The city of Jericho was wealthy and well connected long before its walls came tumbling down in an attack that has been associated with a well-known passage in the Bible.
A joint Italian-Palestinian team has been conducting archaeological digs at the site of Tell es-Sultan, 13 miles northeast of modern Jerusalem in the West Bank, since 1997. During their latest excavation season, the team made an extraordinary discovery in a home occupied some 5,000 years ago—five mother of pearl shells, stacked one on top of the other, that could only have come from the Nile.
Two of the shells still contained the residue of a dark substance, which a laboratory analysis identified as manganese oxide. That powdered mineral was the main component of a cosmetic known as kohl, used as an eyeliner in ancient times.
Researchers think the powder probably came from the Sinai Peninsula, where manganese mines that the ancient Egyptians once exploited have been found.
“The discovery confirms a close commercial relationship, already in the early third millennium B.C., between the ancient city in Palestine and Egypt,” says lead archaeologist Lorenzo Nigro of the Sapienza University of Rome. “It also shows the rise of a sophisticated local elite in Jericho.”
An Ancient, Connected Oasis City
The city of Jericho, in what is today the West Bank, grew around an abundant spring. As far back as 10,500 B.C., people began to gather at this oasis. Eventually they settled down, cultivated crops, and domesticated animals.
At the beginning of the third millennium a fortified city arose, and then a ruler’s palace. The city’s most precious resource, its constant supply of fresh water, made it prosperous and allowed it to trade for luxuries from other lands.
The latest excavation season also revealed evidence of continuing ties between Jericho and Egypt several centuries later than the cosmetic find—a unique burial dating to about 1,800 B.C., the time of Egypt’s Middle Kingdom.
Unlike earlier excavations, which have uncovered groups of wealthy graves, very likely royal, in the area encircled by the palace walls, the Italian-Palestinian team found a distinctly different burial right below the palace floor, an indication of special status.
This elite burial chamber held the remains of two people—a nine- or 10-year-old girl adorned with jewelry, and an adult female who was presumably an attendant. The bones of two young sacrificed animals—a gazelle and a goat—as well as six pottery vessels were also discovered by the archaeologists.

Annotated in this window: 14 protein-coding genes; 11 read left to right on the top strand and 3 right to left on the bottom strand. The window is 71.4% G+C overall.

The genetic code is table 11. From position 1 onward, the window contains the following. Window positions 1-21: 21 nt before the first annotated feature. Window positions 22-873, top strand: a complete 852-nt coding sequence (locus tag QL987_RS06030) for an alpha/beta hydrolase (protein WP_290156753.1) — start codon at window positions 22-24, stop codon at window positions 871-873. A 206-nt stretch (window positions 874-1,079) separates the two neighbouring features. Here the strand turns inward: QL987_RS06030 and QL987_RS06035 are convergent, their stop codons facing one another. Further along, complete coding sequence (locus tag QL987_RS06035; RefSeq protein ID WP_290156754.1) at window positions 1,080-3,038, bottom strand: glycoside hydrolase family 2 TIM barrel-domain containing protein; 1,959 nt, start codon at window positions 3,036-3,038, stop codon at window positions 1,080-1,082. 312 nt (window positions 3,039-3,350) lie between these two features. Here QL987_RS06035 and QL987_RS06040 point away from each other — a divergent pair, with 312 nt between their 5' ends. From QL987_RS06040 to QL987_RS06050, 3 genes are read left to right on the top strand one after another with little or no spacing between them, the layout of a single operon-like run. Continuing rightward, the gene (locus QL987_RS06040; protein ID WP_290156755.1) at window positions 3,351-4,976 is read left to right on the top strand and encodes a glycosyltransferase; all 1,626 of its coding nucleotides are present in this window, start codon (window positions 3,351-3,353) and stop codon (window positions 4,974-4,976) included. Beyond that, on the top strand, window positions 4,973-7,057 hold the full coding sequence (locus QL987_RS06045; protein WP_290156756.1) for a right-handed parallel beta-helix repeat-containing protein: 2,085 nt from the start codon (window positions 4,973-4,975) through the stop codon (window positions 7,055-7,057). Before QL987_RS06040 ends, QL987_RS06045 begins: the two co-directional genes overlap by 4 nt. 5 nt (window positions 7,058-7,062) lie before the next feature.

The most interesting vessel was a small black burnished jug that was found next to the skull of the younger female. It contained a perfume or an ointment and may have been left in this spot so the deceased could smell sweet aromas throughout eternity.
The young aristocrat’s ornaments included two pairs of bronze earrings, a bronze bracelet, a bronze pin on the left shoulder that probably closed her robe, a bead necklace with a carnelian set between pairs of rock crystals, and a bronze signet ring with a local type of scarab that was inscribed with protective signs.
A second stone scarab, resting on the girl's chest, bore hieroglyphics that testify to Egypt’s cultural influence on Jericho’s elites.
Two signs on the scarab, ‘dj and mr, represent a well-known Egyptian title “administrator of canals.” Dating back to Egypt’s Old Kingdom (2,575-2,150 B.C.), the title may have been appropriated by the rulers of Jericho some three centuries later. The title would have been especially appropriate in this city, where people had learned to harness the agricultural power of water—and benefited greatly from that—as the ancient Egyptians had also done.
Two more signs on the scarab, a crouching lion and the sun rising over a hill, represent rw and ha, which form the name Rwha, or Ruha. No such personal name has ever been identified among Egyptians or the local Canaanite population, says Nigro, but it may well have been the ancient name of Jericho. If that’s the case, this young royal was likely laid to rest wearing a scarab that bore the title of the city’s ruler.
The end of this thriving, international era at Jericho came in about 1,550 B.C., when a violent attack reduced the city to a heap of smoldering ruins. The city would not be rebuilt until several centuries later, and its destruction was so violent that it became embedded in the collective memory of the Canaanite peoples, resounding in the biblical narrative of Joshua and his destruction of the city according to God’s command.